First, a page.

YOU know something incredible has happened when a player who spent his entire career previously refusing to tour the country finally describes the experience of playing in Pakistan as ‘magical’. Shane Watson was one of 39 foreign players who came to Karachi for the final leg of the PSL. It was a remarkable achievement, but that it took place despite a war almost breaking out and broadcasters pulling out was unbelievable. Credit to the PCB in particular, as well as all others involved in pulling off this feat.
Now that we are done with the praise, now that Quetta Gladiator’s highly deserved, symbolically rich victory has been celebrated, let’s take a moment to reassess what all this has meant. Because, along with all the exciting cricket, the staging of the PSL in Pakistan was also perhaps one the most powerful symbolic plays recently made by the state.
The use of cricket for political symbolism is not new. I have previously noted that the most exciting tour possible for Pakistan fans — a visit by the Indian team — has almost always taken place under military rule and blocked during democratic spells. But the current deployment of cricket as a strategic asset of sorts is a response to a different political challenge.
Perhaps the most obvious example of this was in a (since deleted) tweet by Minister for Human Rights Shireen Mazari reacting to the massacre of 50 Muslims in Christchurch. The minister immediately questioned if the attack would lead to cricket bans for New Zealand. It was shocking to see cricket as the first concern in reaction to the attack, but it makes sense in a certain light — the belief that Pakistan was unfairly punished via cricket’s absence following the 2009 attack on the Sri Lankan team in Lahore, when terrorist attacks in other countries haven’t led to suspension of sporting events.
The staging of the PSL in Pakistan was perhaps one the most powerful plays recently made by the state.
To be clear, there never has been a ban on Pakistan either. Rather, teams have expressed fears about touring here, which is understandable given that cricketers were specifically targeted in 2009, and that Pakistan saw significantly more sustained violence than most places. Regardless, with terrorism truly a global scourge, some have felt that these concerns are indicative of us being singled out.
Consequently, there has been a recent drive to showcase Pakistan hosting cricket matches as a symbol of stability. The 2015 tour by the Zimbabwean team was a success, but the remarkable levels of security required underscored the fact that things were still unsafe. These measures went up a gear the following year with the PSL2 final in Lahore. Announced after the tournament began, it was a widely unpopular move among the foreign players, and arguably cost Quetta the title as their team was shorn of all its stars. The final was held despite a bomb attack in Lahore less than a month before, and another suspicious blast taking place soon after.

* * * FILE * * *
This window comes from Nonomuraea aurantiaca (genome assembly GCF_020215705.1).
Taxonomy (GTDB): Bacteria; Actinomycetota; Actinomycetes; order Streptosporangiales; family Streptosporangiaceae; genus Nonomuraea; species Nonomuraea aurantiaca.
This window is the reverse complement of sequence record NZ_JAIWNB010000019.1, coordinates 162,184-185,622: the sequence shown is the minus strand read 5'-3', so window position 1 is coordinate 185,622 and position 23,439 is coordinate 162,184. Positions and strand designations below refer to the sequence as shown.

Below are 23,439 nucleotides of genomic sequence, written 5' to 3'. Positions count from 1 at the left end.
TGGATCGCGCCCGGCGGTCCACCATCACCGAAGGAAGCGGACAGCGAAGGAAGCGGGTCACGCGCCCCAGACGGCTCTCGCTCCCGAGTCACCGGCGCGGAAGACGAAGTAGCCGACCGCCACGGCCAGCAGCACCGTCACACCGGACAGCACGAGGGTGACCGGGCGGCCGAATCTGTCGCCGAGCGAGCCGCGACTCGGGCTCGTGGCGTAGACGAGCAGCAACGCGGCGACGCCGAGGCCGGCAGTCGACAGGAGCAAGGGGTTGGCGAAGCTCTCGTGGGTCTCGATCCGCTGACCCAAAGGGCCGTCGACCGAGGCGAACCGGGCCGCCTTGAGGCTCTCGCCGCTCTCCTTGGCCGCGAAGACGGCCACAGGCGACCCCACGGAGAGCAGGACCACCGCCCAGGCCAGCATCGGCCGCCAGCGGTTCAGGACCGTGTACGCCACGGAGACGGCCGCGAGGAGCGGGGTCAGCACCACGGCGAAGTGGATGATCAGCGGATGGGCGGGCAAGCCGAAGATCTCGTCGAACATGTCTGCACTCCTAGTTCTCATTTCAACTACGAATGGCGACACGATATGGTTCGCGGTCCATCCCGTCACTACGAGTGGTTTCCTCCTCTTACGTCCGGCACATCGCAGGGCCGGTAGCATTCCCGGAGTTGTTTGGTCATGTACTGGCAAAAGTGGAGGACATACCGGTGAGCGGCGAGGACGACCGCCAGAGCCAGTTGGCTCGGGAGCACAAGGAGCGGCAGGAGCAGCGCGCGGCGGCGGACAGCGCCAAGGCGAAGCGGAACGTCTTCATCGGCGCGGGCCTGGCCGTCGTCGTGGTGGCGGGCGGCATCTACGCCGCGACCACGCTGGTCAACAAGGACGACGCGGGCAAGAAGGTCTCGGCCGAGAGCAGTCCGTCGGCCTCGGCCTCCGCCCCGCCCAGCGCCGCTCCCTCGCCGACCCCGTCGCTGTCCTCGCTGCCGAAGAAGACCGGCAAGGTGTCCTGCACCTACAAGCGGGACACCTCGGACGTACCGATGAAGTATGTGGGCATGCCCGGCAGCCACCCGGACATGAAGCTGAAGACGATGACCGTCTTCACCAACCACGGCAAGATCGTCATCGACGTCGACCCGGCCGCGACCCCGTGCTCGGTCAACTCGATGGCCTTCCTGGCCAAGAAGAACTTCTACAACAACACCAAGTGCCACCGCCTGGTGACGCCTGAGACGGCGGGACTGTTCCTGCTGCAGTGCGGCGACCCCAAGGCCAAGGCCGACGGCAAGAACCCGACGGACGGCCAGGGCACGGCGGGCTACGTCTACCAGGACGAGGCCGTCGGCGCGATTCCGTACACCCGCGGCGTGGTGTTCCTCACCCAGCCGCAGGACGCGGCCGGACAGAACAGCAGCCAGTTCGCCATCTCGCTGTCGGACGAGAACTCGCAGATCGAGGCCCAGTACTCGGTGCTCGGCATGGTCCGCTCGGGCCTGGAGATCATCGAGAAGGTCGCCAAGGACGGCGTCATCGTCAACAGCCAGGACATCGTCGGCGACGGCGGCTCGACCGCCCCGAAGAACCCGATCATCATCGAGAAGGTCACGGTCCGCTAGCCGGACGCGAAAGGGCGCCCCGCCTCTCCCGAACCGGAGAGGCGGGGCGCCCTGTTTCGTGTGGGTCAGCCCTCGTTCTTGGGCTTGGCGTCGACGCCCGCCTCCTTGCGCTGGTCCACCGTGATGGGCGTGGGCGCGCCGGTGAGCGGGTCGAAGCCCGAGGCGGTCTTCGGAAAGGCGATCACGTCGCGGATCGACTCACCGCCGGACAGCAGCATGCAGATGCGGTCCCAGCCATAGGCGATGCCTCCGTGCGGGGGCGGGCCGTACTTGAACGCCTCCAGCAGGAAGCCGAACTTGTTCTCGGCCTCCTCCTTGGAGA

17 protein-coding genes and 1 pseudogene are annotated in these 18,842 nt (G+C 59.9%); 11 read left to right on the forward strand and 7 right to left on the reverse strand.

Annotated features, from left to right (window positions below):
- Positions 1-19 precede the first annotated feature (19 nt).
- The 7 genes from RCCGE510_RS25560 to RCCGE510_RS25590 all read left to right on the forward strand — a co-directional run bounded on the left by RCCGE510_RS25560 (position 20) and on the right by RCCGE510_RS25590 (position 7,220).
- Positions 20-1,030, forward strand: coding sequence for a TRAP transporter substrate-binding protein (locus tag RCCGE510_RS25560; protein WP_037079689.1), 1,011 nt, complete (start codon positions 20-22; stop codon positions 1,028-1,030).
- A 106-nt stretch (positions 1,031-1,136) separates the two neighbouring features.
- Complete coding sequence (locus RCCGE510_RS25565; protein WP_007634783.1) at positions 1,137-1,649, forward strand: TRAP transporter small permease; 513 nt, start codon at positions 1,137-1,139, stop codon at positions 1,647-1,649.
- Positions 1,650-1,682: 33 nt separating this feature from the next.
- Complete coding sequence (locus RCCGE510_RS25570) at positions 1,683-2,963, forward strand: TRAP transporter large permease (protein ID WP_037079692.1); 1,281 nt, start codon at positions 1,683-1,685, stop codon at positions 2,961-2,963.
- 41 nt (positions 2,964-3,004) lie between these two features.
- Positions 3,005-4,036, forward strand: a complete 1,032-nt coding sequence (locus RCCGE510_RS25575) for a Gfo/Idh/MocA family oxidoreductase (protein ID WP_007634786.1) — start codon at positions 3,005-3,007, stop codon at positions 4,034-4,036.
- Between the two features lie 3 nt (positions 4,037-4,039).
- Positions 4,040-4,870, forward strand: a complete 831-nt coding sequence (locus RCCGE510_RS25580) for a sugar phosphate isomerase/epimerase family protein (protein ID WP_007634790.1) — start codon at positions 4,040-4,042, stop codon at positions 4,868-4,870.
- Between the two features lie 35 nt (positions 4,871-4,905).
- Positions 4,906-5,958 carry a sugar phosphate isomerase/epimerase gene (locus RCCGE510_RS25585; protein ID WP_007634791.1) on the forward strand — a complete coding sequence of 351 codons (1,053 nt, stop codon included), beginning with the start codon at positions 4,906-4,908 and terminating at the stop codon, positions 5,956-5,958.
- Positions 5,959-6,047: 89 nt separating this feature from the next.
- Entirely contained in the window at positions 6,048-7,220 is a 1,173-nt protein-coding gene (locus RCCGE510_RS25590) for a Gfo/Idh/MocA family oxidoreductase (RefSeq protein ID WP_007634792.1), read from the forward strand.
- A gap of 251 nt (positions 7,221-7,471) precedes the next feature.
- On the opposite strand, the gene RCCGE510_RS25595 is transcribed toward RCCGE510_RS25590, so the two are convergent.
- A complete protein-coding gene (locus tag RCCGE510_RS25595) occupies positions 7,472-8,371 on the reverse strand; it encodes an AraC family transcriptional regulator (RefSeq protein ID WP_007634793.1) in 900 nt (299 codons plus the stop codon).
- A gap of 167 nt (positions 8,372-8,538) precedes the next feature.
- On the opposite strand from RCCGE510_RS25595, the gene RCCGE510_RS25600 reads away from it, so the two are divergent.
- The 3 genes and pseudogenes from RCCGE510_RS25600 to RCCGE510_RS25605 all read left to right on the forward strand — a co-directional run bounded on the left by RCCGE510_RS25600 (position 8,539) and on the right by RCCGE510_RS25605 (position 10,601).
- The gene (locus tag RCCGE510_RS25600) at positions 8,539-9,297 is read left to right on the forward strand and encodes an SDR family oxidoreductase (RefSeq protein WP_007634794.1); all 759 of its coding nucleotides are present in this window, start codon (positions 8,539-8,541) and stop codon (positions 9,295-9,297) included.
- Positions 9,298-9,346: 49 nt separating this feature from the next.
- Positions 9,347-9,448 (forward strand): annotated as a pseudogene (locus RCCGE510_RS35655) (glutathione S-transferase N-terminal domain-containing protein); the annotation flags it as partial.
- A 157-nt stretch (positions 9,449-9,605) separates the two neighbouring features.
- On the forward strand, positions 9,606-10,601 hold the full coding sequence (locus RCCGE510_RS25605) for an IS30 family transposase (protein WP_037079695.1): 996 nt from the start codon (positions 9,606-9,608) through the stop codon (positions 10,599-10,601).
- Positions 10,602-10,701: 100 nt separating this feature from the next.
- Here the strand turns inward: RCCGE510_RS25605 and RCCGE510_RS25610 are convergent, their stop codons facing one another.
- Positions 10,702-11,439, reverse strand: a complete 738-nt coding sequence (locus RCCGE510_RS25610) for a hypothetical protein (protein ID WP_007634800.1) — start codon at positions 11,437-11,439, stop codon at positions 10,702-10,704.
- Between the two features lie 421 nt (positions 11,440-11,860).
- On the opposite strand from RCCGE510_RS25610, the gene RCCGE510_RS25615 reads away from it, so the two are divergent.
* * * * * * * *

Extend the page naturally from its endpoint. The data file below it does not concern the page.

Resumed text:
The insistence on proving Pakistan as safe for cricket in the midst of such attacks suggested a desire not born of love for the sport but, rather, to make a statement. The next two seasons also saw matches hosted in Pakistan, at a time when general violence was lower. But isn’t it more important to actually secure Pakistan for all its citizens, rather than trying to arrange a symbol of things being secure? While much has undoubtedly changed, many Pakistanis are still hesitant to visit parts of their own country. Even now, extremists are busy rebranding themselves. Even now, a woman wrongly accused of blasphemy has to be kept in hiding because of the threat of riots. Even now, attacks against security personnel take place in former Fata and Balochistan.
As Karachi prepared to host this year’s final, one government official erected a billboard claiming cricket was more important than life or death. I will chalk that down to a poor grasp of the language, but the actions of the state in preparation for cricket tours in Lahore and Karachi over the past few years have certainly shown a willingness to put the matches above citizens’ needs. Streets are hastily ripped up and repaved just for the final, new lampposts go up, but no great effort is made at providing alternative traffic routes, and important parts of the city are effectively paralysed. Things have improved with each subsequent event, but it appears that the state responds more to the needs of cricket matches over of those of its citizens.
There is no doubt that cricket brings a lot of joy and unity to this society. There is no doubt that it provides much-needed hope, a crucial escape, a source of pride. But cricket left Pakistan because Pakistan was not safe for Pakistanis. Why are we so insistent on centring public discourse on security around bringing it back instead of making the country safe for all citizens?
The answer to this question appears to be a desire to pretend that the war ripping this society apart is over. The worst of the violence has passed, but the scourge of extremism and radicalisation hasn’t gone away, and militancy continues to burn many parts of the country. It is the responsibility of the state to prioritise security and safety across the country, rather than securing one city enough to host a match. Pakistanis love cricket, and they are tired of the misery of war and violence. But it is cynical to manipulate these emotions and use cricket as a whitewashing of ongoing security and extremism issues.
During the final, one of the announcers exhorted the crowd to shout various slogans in order to prove (the frankly unprovable) fact that “Pakistan was the most peace-loving nation in the world”. If this is the utopia that we wish to live in, then we need to realise that success will come through confronting reality rather than hiding behind symbols.
The writer is a freelance columnist and has previously worked with ESPNcricinfo, Islamabad United and the PSL.